Wholesale demand revived and online sales soaring at this global sporting giant. Buy, sell or hold?
Fourth-quarter results to 31 May
- Revenue up 96% to $12.34 billion
- Profit or net income of $1.51 billion, up from a loss of $790 million
- Earnings per share of $0.93, up from a loss of $0.51 per share
- Quarterly dividend up 12% to $0.275 per share
Chief executive John Donahoe said:
“Nike’s strong results this quarter and full fiscal year demonstrate Nike’s unique competitive advantage and deep connection with consumers all over the world. Full year 2021 was a pivotal year for Nike as we brought our Consumer Direct Acceleration strategy to life across the marketplace. Fuelled by our momentum, we continue to invest in innovation and our digital leadership to set the foundation for Nike's long-term growth.”
Sports clothing and footwear maker Nike (NYSE:NKE) has reported a strong return to profit from a prior year quarterly loss, as its wholesale business again supplied shop customers such as JD Sports Fashion (LSE:JD.) following pandemic related closures.
Fourth-quarter profit of $1.51 billion contrasted with the prior year’s loss of $790 million, with overall sales of $12.34 billion beating analyst forecasts nearer to $11 billion. Forecast sales of more than $50 billion for the year ahead also surpassed expectations, buoyed by hopes for its women’s category and its Jordon brand.
Nike shares rose by more than 10% in after-hours US trading, having already more than doubled since pandemic lows in March 2020. Shares for UK headquartered retail customer JD Sports Fashion have risen by over 160% during that time and shares in luxury goods retailer Burberry (LSE:BRBY) have also just about doubled.
Nike’s strategic push to enhance its own consumer direct sales continued to stride ahead. Digital sales rose by 41% compared with the prior year and were up 147% compared with the same period in 2019.
In North America, its biggest market, sales more than doubled to $5.3 billion, while sales for its EMEA region including Europe also more than doubled to $2.98 billion. Sales across Greater China rose by a more conservative 17% to just under $2 billion.
Sales for its separated-out Converse brand jumped by 95% year-over-year to just under $600 million. A fourth-quarter dividend payment of $0.275 per share makes for an annual total of $1.10 per share, up from $0.98 per share the year before.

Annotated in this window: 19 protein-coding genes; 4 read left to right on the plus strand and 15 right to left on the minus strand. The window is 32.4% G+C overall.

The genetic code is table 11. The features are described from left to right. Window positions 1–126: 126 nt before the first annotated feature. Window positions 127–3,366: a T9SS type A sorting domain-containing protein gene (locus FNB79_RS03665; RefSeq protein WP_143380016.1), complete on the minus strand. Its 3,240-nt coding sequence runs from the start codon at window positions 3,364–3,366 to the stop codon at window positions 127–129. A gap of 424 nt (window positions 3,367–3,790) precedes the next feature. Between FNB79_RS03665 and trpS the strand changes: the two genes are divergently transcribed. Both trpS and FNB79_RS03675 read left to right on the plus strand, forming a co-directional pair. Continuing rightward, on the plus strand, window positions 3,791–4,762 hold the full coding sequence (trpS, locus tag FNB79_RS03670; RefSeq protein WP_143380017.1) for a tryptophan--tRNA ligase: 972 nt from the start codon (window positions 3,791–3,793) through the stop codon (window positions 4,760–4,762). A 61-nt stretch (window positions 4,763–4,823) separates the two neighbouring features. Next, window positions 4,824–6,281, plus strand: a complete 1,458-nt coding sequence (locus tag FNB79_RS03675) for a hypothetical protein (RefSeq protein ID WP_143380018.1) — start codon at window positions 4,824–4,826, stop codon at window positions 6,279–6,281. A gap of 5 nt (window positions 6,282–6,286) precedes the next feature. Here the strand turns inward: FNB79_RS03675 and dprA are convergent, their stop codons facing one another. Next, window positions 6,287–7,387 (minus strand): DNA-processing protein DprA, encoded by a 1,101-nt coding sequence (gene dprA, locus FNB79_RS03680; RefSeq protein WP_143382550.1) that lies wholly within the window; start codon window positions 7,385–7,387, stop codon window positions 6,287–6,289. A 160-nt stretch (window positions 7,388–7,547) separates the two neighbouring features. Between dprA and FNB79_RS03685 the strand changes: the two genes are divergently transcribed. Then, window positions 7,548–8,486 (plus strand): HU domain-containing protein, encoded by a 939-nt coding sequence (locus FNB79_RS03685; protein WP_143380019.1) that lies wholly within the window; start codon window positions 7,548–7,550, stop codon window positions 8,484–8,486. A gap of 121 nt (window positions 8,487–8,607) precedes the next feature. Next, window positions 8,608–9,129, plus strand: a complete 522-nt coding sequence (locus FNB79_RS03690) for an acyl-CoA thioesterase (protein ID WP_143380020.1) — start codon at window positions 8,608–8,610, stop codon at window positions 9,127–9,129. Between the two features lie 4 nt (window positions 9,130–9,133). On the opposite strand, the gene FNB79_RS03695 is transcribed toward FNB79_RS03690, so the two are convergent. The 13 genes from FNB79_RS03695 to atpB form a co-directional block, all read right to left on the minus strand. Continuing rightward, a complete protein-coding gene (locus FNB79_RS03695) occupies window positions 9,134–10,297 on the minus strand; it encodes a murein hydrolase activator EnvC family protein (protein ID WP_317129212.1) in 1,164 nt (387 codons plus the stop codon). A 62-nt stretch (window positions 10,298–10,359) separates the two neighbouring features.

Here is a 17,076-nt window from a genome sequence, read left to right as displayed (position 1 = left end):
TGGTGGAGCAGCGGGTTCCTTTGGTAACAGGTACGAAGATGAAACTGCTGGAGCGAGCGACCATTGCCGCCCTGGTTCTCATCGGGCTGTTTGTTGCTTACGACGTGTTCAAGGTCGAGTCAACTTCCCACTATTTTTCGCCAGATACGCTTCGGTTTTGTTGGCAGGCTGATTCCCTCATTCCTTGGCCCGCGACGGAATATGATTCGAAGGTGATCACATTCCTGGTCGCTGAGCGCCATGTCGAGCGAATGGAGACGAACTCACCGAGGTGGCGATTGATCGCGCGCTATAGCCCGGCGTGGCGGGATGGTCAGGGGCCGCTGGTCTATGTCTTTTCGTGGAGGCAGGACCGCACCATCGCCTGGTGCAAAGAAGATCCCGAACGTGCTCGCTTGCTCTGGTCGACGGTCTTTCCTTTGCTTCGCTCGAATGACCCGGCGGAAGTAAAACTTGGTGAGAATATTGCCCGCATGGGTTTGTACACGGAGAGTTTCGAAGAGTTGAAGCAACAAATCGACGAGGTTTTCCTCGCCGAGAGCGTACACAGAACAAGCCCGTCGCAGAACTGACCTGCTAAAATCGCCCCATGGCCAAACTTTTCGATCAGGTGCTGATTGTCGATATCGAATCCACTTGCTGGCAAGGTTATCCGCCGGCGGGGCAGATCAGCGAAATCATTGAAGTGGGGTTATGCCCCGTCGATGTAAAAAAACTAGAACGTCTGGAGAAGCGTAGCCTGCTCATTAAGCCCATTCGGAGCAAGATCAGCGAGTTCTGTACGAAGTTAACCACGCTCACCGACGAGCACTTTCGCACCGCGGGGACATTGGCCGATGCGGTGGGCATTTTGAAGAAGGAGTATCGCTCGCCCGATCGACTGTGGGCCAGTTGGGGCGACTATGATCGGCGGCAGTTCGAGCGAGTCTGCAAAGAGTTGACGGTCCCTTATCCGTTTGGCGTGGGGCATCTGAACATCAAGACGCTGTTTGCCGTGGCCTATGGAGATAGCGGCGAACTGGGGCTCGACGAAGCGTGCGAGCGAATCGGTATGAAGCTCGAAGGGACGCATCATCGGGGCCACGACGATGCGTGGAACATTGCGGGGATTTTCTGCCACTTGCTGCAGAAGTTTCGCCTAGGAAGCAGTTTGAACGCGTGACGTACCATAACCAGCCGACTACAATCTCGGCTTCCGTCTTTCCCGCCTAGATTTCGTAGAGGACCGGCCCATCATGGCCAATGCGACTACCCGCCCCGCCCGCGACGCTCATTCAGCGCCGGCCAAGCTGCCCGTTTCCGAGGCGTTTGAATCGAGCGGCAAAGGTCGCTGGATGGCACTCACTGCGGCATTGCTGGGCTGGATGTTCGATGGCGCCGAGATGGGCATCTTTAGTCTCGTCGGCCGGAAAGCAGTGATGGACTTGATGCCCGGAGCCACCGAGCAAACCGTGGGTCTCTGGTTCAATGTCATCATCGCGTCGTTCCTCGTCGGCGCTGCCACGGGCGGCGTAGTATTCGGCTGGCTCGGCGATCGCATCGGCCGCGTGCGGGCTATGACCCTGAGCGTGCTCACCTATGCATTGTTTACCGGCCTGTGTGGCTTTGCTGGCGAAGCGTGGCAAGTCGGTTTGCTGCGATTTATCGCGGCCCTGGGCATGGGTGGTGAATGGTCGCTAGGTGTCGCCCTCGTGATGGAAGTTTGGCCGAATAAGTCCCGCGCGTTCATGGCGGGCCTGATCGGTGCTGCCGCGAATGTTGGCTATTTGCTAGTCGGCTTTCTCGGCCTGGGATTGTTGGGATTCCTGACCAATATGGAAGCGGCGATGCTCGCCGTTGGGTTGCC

Nike is a designer, distributor and retailer of athletic footwear, apparel, equipment and accessories for a wide variety of sports and fitness activities. It is headquartered near Beaverton, Oregon in the USA. Its brands include Nike itself, Jordan and Converse, a wholly-owned subsidiary brand.
North America remains its biggest market, accounting for 40% of sales, followed by Europe and the Middle East at around 27%, China at close to 20% and Asia Pacific the balance. Both dividends and share buybacks currently contribute to shareholder returns. Managements points to its record of 19 consecutive years of increasing dividend pay outs.
For investors, the possibility of further disruption caused by the pandemic cannot be completely dismissed. An estimated forward price/earnings ratio above the 10-year average also suggests the shares are not obviously cheap. And despite a progressive dividend policy, a yield of under 1% is not enticing.
That said, online or direct sales are growing impressively and now account for over a third of total sales. As such, its relationship with consumers directly is building, with some costs being removed. The world’s love affair with sport and its pool of superstars also shows no sign of fading. In all, and with analysts currently estimating a fair price per share of close to $161, there looks to be room for further upside for the long-term.
- Growing online sales
- A progressive dividend policy
- Uncertain pandemic outlook
- Environmental concern and use of hazardous chemicals
The average rating of stock market analysts:
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